Flush or Non-Flush – What’s the Difference?

In a previous blog Flush or Non-Flush, Looks Can Be Deceiving, Jeff mentions the two common housing designs of inductive sensors, flush and non-flush. So what does this mean to you when you are applying an inductive or even a capacitive sensor?

Flush-style sensors actually have a shield that restricts the magnetic field so that it only radiates out of the face of the sensor. Flush-style, or shielded sensors, can be mounted flush in a metal bracket or even in your machine without the metal causing the sensor to false trigger. When mounting two shielded inductive proximity sensors next to each other, you should typically leave one diameter of the sensor between adjacent sensors. The shielded-style of sensor will typically have approximately one-half of the sensing distance that a non-shielded version will have. For example, a 12mm shielded inductive sensor will have a sensing distance 2mm whereas a non-shielded version will have a sensing distance of 4mm. Although shielded style sensors have a shorter sensing range they can be buried in a machine or a bracket that will offer protection against damage.

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Visit Automation Tradeshows for Free!

I am experiencing the future of tradeshows; a networking & educational conference without the travel, the expense, and the suit!  I can sit at my desk and make contact with future vendors and customers.  The online database GlobalSpec hosts multiple times per year industry specific virtual tradeshow events.  There are presentations and exhibitors.  A place to sit and drink virtual coffee with your peers and of course the token giveaway raffles.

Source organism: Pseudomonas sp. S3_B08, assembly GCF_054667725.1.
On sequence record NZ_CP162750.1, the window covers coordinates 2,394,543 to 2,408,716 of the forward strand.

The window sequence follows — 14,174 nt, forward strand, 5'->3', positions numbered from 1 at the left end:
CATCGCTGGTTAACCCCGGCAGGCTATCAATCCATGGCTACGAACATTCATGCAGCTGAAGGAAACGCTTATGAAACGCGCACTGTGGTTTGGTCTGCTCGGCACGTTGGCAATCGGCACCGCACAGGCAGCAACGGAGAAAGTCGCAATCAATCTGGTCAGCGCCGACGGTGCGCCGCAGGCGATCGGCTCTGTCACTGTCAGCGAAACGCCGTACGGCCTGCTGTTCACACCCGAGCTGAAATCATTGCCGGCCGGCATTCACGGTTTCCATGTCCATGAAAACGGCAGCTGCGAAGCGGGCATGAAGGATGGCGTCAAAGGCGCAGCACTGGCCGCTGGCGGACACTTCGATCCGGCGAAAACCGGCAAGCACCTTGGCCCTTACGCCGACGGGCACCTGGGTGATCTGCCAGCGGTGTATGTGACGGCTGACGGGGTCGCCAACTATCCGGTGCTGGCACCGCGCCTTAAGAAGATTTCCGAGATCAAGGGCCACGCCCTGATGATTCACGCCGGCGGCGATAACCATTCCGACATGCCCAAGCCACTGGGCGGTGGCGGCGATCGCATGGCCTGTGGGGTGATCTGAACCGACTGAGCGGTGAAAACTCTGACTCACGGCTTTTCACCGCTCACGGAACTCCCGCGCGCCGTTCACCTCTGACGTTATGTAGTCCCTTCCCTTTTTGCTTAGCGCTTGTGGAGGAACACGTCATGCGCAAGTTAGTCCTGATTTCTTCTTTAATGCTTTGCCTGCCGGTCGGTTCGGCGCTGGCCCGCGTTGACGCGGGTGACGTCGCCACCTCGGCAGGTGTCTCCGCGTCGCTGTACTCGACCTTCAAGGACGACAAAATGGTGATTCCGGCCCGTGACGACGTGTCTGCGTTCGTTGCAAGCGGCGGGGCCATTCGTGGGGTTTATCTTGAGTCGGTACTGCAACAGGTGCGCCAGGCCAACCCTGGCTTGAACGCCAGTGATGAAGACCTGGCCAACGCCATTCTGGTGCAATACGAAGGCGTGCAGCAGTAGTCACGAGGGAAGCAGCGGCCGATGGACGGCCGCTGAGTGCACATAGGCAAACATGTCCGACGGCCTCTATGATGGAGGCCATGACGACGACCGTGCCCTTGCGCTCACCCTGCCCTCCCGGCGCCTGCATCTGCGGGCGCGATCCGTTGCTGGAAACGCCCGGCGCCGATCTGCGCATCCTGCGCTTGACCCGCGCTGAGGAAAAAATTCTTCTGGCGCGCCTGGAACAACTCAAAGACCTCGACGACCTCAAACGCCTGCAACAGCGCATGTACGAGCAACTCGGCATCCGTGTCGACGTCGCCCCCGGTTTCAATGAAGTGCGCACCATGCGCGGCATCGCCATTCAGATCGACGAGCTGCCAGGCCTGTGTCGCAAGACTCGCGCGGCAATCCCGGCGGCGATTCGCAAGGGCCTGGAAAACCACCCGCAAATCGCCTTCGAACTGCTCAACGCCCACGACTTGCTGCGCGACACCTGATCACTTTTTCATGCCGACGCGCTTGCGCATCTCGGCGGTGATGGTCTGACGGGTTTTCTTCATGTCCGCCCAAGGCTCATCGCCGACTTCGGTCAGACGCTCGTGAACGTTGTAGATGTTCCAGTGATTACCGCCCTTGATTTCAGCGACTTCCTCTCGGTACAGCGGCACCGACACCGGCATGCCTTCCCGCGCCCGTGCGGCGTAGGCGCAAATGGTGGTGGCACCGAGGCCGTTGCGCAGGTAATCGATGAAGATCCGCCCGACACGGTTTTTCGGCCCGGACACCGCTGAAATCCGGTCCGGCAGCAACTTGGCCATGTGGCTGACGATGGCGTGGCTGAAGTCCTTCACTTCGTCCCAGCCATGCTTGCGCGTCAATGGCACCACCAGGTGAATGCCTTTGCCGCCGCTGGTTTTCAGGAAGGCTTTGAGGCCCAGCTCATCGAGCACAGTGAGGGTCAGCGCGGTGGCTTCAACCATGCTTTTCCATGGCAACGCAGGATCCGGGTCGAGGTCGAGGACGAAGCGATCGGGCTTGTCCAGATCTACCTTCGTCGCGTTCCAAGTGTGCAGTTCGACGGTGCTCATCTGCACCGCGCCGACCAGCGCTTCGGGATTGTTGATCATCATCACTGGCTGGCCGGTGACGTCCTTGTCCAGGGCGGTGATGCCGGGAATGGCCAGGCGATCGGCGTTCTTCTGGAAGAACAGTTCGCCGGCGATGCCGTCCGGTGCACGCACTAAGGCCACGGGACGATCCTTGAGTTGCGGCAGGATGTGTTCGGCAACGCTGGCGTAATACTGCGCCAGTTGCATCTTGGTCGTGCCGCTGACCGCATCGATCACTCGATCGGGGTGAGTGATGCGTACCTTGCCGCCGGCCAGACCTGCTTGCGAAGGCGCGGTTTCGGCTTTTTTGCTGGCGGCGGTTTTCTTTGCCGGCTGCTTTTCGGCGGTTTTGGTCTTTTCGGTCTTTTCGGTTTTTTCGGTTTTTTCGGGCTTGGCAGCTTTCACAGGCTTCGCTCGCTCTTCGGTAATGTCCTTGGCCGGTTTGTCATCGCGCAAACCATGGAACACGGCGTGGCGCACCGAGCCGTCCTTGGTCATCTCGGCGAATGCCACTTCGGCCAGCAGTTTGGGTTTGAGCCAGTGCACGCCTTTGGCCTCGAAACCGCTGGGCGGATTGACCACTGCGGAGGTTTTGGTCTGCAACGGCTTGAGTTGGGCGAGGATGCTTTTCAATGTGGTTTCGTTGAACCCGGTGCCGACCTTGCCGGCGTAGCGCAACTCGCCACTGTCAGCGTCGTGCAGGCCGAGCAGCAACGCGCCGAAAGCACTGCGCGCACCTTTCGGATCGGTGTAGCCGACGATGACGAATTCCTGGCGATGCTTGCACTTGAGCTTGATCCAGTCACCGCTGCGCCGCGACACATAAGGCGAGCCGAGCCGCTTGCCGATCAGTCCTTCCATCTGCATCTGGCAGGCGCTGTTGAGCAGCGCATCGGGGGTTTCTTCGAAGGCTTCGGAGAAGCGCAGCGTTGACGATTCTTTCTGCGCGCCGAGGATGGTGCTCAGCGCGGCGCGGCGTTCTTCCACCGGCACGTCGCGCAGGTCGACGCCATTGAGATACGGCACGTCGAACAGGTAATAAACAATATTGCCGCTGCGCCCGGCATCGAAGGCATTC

Today I am working the Balluff booth in the Sensors and Switches Virtual show.  It is a collection of companies and attendees from many different industries.  I really enjoy these events because we can contact quickly with potential customers and potential vendors right from the comfort of our conference room and at a much reduced cost. Here you can see our hard working staff chatting with customers.

Check out the Balluff booth at the  Sensors & Switches Virtual Tradeshow, it will be available to visit for 90 days from today.

Mechanical Probe Eliminates Impact for Inductive Proximity Sensor

Written by: Jeff Himes

An inductive proximity sensor is meant to be a non-contact device.  If contact is made with the face of the sensor by its metal target – it will typically fail.  What if you want the reliability of an inductive proximity sensor – yet you want physical contact with the device too?  Is this really possible?  Yes – by using a mechanical device I call a Banking Screw.

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Upgrade Sensors…Upgrade Automation Performance


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In many cases, the mechanical components of an older machine can basically operate forever.  Critical surfaces can be remachined, and bearings and gears can be replaced again and again to restore lost accuracy and repeatability.

But what about the control system?  Sometimes older machines are retrofitted with a new controller to enhance its productivity and extend its useful life.  Such refits should not stop with the controller alone.  Many of the greatest improvements in machine performance can be obtained by upgrading the entire sensor package as well.  Sensors are at the heart of today’s automation systems.  They provide the critical information and feedback about what the system is doing, and the status and condition of products being handled and produced.

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Save Space with Miniature Rectangular Proximity Sensors